In the gospel reading today (John 6:60-69) our Lord Jesus Christ wrapped up his teaching on the Eucharist by challenging his hearers to make a choice of either accepting his doctrine that leads to life or leaving it for a damnable fate. Like Joshua in the First Reading, he was like telling them: “I challenge you take one post?” We are told that some thought of the doctrine of the Eucharist as intolerable language and consequently many of them stopped following him.
The truth is actually bitter! We could also note here that these were the same people who at the beginning of this chapter in the Gospel of John (6) were frantically searching for Jesus because they wanted to eat more bread. Jesus laid bare before them the bread that leads to eternal life as different from the bread that leads to eternal hunger. As we saw at the ending of the passage. many of them preferred the bread that will lead them to eternal hunger. They left the eternal bread and wandered away to seek that which will lead them to eternal destruction.
There is no doubt that in life many choose the wrong posts and pick the weak and unskilled players to play the football of their lives. The players here represent those things that drive and determine lives we live. However when Jesus asked the twelve if they would not join others in their choice of abandoning him and his words, Peter spoke up like Joshua did in the First Reading declaring their choice as a family for Jesus Christ as one who has the message of eternal life.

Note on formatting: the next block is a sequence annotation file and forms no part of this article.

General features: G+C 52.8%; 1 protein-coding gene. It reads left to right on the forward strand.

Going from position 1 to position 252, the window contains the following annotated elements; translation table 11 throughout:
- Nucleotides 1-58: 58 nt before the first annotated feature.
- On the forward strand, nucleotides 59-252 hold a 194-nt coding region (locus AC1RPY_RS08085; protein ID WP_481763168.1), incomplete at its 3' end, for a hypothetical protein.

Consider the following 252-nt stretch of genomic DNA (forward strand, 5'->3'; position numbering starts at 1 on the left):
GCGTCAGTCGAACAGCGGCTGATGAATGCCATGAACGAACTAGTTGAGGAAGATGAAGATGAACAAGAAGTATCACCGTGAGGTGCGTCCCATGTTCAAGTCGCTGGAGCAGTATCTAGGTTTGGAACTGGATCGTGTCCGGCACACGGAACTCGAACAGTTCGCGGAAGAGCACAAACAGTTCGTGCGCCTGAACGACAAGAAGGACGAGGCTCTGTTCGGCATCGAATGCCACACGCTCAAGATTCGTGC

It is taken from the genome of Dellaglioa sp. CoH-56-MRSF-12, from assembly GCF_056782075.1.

God has not stopped giving us chances to make choices. God has not withheld freewill from us. God is patiently waiting for you to take one post and choose the payers you need for the eternal game of life. You have a choice to accept and receive Jesus Christ in the Holy Eucharist or to refrain from doing so. You have the freedom to choose between servings and not serving God.
The Second Reading (Eph.5:21-32) gives us an insight into the marriage institution which is itself a product of choice making. The choices we make as to who becomes our husband and wife determines the type of family we end up having. Most before have ended up as couples staying together (not living together) on account of the defective choices they made in the past. St. Paul in the Second Reading advised that our choices should be motivated by love which actually endures all things as he pointed out in First Corinthians (13:7)
In life, any choice we make has its rewards or consequences. In making our choices, we should also know that there are people watching us and are ready to do exactly what we do. We are expected to reflect Joshua and Peter who led the way to the right choices. As a father, mother, elder, or leader your individual decisions can make or mar the lives of those who look up to you. What is your current choice now? To accept and partake in the bread of life or to wander away looking for the bread that has no life giving power? “I challenge you take one post?”
Have a blissful Sunday and a wonderful week ahead.
One response to “THE CHOICE IS YOURS TO MAKE: HOMILY FOR THE 21ST SUNDAY OF THE YEAR (B) BY REV. FR. BONIFACE NKEM ANUSIEM PhD”
Happy Sunday Fr.. May Christ preserve you